Hibiscus syriacus, Shrub Althaea, Rose of Sharon
Nymphaea alba, White Water-Lily
Rose of Sharon (Hebrew: "Chavatzelet HaSharon", חבצלת השרון)
"I am a rose of Sharon, a lily of the valleys.
As a lily among thorns, so is my love among the daughters".
Song of Songs 2:1-2
Three flowers are mentioned by name in the Bible: the SHOSHAN or SHOSHANNA (lily or rose), SHOSHANAT HA'EMAKIM (rose of the valleys) and HAVATZELET HA'SHARON (rose or lily of the Sharon).
It is impossible that the Havatzelet or the Shoshan was a rose, for the rose was not found in Israel in Biblical times. The rose of Sharon (Song 2:1) is a mistranslation: Havatzelet is an onion-like flower bulb.
Which one is likely to have been the "Havatzelet" from the Bible? What is the exact identity of the two flowers mentioned herein?
The Rose of Sharon, one name by different people for different plants: Hibiscus syriacus, Hypericum calycinum, Lilium candidum, Pancratium maritimum, Narcissus tazetta, Tulipa Montana and Tulipa sharonensis.
Some people think that Solomon's rose of Sharon is a tulip, either Tulipa montana, common in the mountainous regions of Syria and Lebanon, or its close relative, Tulipa sharonensis, found in sandy places on the Sharon coastal plain. Some have supposed the Narcissus tazetta, as the flower Solomon had in mind as Rose of Sharon.
Somebody in the horticultural world decided to name the Hibiscus syriacus, a deciduous flowering shrub native to east Asia, Rose of Sharon.
British and Australian English referred to Hypericum calycinum, an evergreen flowering shrub native to southeast Europe and southwest Asia as "Rose of Sharon".
It is also generally accepted that this flower is identified with the Pancratium maritimum -- a bulbous plant with white, highly scented flowers which blooms at the end of summer in the coastal lowland.
And others suggested that perhaps the Lilium candidum, known as the Madonna Lily, may be the "lily" referred to in Song of Songs 6:2:
My beloved is gone down to his garden,
to the beds of spices,
to feed in the gardens,
and to gather lilies.
According to the Brockhaus Encyclopedia, the lilium of the Old Testament is none other than the Iris pseudacorus.
According to Othmar Keel (Fribourg, Switzerland), The Song of Songs: a Continental commentary, page 78:
'The Hebrew word שושנה or שושן (shoshana or shoshan) is borrowed from Egypt, where it clearly means the water lily or lotus...
The Bible reports that the brim of the molten sea took the shape of the Shoshan (I Kings 7:26). Vessels in the form of lotus blossoms are known both on Egypt and in Israel but there are none in the form of lilies. One also reads of capitals in 'shoshan' form (I Kings 7:19,22). All kinds of lotus capitals have been found, but no lily capitals...Translators of the Hebrew Bible into Greek rendered שושנה, shoshana with κρίνον (lily).'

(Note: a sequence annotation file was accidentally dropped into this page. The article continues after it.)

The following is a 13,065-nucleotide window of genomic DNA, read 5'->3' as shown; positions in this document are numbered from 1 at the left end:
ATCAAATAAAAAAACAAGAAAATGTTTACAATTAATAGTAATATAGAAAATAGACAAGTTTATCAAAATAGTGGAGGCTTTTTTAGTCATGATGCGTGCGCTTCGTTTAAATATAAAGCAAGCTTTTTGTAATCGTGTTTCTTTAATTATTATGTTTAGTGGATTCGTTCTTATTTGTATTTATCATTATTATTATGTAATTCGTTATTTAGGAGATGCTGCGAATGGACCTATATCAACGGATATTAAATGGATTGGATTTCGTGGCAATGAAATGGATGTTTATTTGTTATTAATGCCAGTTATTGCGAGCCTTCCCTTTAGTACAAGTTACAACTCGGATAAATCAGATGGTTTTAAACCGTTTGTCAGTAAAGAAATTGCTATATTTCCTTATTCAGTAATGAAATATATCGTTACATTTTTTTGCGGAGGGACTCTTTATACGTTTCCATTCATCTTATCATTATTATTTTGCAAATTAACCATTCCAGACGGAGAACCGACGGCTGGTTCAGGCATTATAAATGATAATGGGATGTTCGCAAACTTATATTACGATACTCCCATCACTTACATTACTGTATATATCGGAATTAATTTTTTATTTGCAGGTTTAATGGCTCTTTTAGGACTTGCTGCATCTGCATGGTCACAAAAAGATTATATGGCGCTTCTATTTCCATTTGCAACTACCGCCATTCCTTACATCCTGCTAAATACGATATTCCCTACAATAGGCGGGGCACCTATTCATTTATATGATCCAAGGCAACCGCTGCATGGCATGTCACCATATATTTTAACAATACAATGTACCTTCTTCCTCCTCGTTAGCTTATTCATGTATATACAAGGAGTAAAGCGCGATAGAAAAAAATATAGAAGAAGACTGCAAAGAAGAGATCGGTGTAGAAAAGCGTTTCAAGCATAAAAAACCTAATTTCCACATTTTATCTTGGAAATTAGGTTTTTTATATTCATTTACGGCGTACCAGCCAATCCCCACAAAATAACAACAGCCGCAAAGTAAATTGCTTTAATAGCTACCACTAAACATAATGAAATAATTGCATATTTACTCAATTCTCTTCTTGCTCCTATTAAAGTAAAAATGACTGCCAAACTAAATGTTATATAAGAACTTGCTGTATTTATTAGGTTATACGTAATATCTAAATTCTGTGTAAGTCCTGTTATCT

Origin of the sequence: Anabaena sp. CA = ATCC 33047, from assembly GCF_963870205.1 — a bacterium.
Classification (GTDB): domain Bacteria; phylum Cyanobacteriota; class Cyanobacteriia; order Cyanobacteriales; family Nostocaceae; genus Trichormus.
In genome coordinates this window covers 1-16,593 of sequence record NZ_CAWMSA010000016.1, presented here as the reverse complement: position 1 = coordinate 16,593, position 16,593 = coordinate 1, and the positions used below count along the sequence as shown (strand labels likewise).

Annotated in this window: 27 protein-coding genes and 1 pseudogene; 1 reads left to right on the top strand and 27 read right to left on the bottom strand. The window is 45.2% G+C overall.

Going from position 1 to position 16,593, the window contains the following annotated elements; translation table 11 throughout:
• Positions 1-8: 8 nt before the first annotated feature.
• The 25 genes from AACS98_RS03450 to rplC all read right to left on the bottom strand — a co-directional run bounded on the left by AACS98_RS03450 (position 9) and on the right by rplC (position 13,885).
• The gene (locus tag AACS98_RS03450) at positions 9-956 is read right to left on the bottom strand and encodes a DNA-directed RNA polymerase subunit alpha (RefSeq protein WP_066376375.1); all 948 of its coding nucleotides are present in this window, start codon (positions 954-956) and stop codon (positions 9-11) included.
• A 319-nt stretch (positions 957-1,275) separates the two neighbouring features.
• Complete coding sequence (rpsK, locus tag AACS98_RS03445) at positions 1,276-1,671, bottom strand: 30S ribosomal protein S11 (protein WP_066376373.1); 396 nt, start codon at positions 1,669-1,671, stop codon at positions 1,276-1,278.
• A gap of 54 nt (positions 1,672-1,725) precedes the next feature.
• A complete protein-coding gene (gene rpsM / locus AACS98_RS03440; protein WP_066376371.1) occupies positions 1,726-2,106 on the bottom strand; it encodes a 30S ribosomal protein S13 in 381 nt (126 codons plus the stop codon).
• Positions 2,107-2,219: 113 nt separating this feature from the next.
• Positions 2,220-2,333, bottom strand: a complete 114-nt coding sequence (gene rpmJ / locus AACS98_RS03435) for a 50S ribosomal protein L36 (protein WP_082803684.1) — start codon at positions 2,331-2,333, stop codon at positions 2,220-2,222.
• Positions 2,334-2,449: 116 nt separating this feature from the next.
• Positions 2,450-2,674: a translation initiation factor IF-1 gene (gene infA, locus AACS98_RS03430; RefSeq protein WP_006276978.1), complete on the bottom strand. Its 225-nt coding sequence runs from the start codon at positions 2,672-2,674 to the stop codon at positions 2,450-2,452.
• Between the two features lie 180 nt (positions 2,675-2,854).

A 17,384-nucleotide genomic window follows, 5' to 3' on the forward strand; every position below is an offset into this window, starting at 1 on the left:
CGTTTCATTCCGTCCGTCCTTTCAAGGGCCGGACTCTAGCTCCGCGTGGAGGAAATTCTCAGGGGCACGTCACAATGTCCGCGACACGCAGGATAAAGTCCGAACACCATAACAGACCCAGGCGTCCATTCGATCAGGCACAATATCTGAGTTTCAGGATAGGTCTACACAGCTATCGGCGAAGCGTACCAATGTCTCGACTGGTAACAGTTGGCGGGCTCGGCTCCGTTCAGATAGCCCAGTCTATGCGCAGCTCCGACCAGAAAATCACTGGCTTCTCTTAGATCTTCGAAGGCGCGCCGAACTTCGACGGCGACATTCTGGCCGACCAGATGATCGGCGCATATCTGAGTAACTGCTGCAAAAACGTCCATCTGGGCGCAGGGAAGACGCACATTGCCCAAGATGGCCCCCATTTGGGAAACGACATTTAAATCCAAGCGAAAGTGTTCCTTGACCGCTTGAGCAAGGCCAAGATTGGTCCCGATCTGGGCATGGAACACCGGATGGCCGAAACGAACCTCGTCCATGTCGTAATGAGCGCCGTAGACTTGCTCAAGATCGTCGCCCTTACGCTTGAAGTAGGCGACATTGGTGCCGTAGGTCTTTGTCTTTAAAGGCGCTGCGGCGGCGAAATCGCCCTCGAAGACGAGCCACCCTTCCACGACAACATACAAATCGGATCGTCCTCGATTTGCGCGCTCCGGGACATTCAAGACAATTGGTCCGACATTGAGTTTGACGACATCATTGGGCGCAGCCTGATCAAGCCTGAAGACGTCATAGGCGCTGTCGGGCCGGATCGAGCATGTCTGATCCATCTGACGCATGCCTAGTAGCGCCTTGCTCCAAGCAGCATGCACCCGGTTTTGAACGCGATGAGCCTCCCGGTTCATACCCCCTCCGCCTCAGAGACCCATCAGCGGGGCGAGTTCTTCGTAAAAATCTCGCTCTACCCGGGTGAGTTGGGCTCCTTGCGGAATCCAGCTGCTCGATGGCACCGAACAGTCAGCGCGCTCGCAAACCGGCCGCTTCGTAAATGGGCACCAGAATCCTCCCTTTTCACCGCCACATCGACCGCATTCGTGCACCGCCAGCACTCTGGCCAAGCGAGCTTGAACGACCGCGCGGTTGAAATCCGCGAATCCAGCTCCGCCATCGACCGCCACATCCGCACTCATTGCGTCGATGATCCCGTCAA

In Egyptian mythology the water lily represents the transfotmation from the dark ancient waters to the ordered world.
The lily was symbolic of rebirth after death. The Egyptians looked forward to their souls coming to life “like a water lily reopening”, thinking that the deceased died as the water lily closed awaiting opening with the morning sun.
The lotus of the ancient Egyptians was a true waterlily, today it is applied to Nelubium speciosum Willd., a native of eastern Asia and the East Indies.
It was an important model in art, e.g. the inspiration of Ionic capitals (an echinus based on a water lily shape.), the Greek fret or meander.
In Homer's Odyssey a mythical nation is described where the people subsist entirely on the lotus.
Homer (9th or 8th century BCE)- The Odyssey, (Translated by Samuel Butler 1900), Book IX
…"I was driven thence by foul winds for a space of nine days upon the sea, but on the tenth day we reached the land of the Lotus-eaters, who live on a food that comes from a kind of flower. Here we landed to take in fresh water, and our crews got their mid-day meal on the shore near the ships. When they had eaten and drunk I sent two of my company to see what manner of men the people of the place might be, and they had a third man under them. They started at once, and went about among the Lotus-eaters, who did them no hurt, but gave them to eat of the lotus, which was so delicious that those who ate of it left off caring about home, and did not even want to go back and say what had happened to them, but were for staying and munching lotus with the Lotus-eaters without thinking further of their return; nevertheless, though they wept bitterly I forced them back to the ships and made them fast under the benches. Then I told the rest to go on board at once, lest any of them should taste of the lotus and leave off wanting to get home, so they took their places and smote the grey sea with their oars…"
What are you "Rose of Sharon"?